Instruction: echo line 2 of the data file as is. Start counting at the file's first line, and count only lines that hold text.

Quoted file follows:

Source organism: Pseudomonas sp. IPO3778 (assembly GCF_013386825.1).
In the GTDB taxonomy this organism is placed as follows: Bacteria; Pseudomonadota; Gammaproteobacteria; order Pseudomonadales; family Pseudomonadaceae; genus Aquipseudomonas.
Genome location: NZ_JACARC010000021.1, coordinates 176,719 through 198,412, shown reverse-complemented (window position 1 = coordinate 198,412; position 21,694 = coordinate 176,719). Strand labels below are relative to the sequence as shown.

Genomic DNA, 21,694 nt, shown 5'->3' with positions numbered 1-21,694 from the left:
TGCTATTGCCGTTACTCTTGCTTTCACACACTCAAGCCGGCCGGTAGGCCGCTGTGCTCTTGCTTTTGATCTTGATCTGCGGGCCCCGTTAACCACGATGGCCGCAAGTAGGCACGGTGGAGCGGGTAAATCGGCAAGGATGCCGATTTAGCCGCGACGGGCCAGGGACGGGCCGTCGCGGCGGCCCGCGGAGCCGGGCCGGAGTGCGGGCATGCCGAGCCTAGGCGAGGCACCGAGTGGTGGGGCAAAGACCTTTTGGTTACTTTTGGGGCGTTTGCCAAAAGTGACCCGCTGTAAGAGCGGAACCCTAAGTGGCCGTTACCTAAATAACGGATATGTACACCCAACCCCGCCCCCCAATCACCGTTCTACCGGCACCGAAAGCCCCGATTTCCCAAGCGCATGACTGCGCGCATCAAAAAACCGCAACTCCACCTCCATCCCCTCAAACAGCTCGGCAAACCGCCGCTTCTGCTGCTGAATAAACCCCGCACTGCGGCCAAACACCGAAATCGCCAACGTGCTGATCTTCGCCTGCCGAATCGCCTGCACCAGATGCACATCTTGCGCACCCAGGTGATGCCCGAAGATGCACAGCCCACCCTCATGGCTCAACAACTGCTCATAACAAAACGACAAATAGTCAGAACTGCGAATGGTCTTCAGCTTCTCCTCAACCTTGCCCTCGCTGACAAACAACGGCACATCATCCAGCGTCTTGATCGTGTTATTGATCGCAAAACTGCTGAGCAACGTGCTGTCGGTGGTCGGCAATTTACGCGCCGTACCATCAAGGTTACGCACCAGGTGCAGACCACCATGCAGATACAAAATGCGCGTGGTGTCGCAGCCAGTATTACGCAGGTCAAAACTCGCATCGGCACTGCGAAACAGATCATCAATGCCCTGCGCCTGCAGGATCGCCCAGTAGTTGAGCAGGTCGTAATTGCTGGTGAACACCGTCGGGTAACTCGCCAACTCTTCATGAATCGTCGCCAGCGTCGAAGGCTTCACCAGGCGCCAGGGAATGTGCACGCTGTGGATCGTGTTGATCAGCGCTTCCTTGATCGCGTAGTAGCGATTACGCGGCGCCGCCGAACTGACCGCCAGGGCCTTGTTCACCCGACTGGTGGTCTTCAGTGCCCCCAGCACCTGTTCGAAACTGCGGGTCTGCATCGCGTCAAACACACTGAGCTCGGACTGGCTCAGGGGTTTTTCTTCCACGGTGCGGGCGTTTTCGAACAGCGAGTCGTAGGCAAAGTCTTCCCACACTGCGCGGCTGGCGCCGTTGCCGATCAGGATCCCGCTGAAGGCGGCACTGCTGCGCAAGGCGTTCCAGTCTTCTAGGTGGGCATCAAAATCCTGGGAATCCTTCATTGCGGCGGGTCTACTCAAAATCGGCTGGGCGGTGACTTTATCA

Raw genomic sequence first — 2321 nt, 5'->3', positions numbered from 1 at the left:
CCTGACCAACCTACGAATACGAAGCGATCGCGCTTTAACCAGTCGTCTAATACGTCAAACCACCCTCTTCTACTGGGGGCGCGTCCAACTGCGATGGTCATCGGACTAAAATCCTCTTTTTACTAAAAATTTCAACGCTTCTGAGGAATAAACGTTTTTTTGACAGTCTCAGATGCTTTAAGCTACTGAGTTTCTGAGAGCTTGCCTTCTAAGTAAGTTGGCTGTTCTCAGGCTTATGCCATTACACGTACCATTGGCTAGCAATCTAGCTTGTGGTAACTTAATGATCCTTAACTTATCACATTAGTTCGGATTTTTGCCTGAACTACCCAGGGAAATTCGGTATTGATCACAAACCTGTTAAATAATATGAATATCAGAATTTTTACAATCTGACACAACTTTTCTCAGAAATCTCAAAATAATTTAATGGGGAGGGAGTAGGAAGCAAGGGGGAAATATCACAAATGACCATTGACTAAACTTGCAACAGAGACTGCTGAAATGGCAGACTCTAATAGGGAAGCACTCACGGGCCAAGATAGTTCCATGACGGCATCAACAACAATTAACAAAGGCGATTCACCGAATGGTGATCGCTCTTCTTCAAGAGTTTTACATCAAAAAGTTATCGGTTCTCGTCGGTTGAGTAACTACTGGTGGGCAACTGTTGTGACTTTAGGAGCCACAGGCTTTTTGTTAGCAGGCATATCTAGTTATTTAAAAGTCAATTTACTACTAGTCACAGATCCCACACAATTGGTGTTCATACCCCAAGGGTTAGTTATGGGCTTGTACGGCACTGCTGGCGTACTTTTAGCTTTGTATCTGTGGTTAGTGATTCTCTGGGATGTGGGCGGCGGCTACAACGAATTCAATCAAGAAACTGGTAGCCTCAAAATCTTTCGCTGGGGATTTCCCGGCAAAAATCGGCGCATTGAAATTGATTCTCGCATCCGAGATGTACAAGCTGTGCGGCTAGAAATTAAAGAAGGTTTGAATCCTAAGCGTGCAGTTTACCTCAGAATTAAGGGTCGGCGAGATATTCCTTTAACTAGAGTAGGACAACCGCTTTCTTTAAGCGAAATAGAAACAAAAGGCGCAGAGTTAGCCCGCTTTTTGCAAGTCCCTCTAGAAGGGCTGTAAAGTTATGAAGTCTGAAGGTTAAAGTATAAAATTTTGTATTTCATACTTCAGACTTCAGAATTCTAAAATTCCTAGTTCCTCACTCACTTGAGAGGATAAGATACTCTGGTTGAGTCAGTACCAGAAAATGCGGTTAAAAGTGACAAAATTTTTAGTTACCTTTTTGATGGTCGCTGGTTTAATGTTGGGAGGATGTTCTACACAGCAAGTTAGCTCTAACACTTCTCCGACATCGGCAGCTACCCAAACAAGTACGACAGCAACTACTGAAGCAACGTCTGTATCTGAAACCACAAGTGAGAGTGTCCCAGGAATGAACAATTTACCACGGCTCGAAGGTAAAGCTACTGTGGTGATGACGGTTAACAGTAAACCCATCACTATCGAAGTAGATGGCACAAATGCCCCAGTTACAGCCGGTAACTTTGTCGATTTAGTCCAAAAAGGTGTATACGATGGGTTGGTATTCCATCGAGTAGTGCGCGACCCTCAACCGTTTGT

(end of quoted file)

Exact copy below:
In the GTDB taxonomy this organism is placed as follows: Bacteria; Pseudomonadota; Gammaproteobacteria; order Pseudomonadales; family Pseudomonadaceae; genus Aquipseudomonas.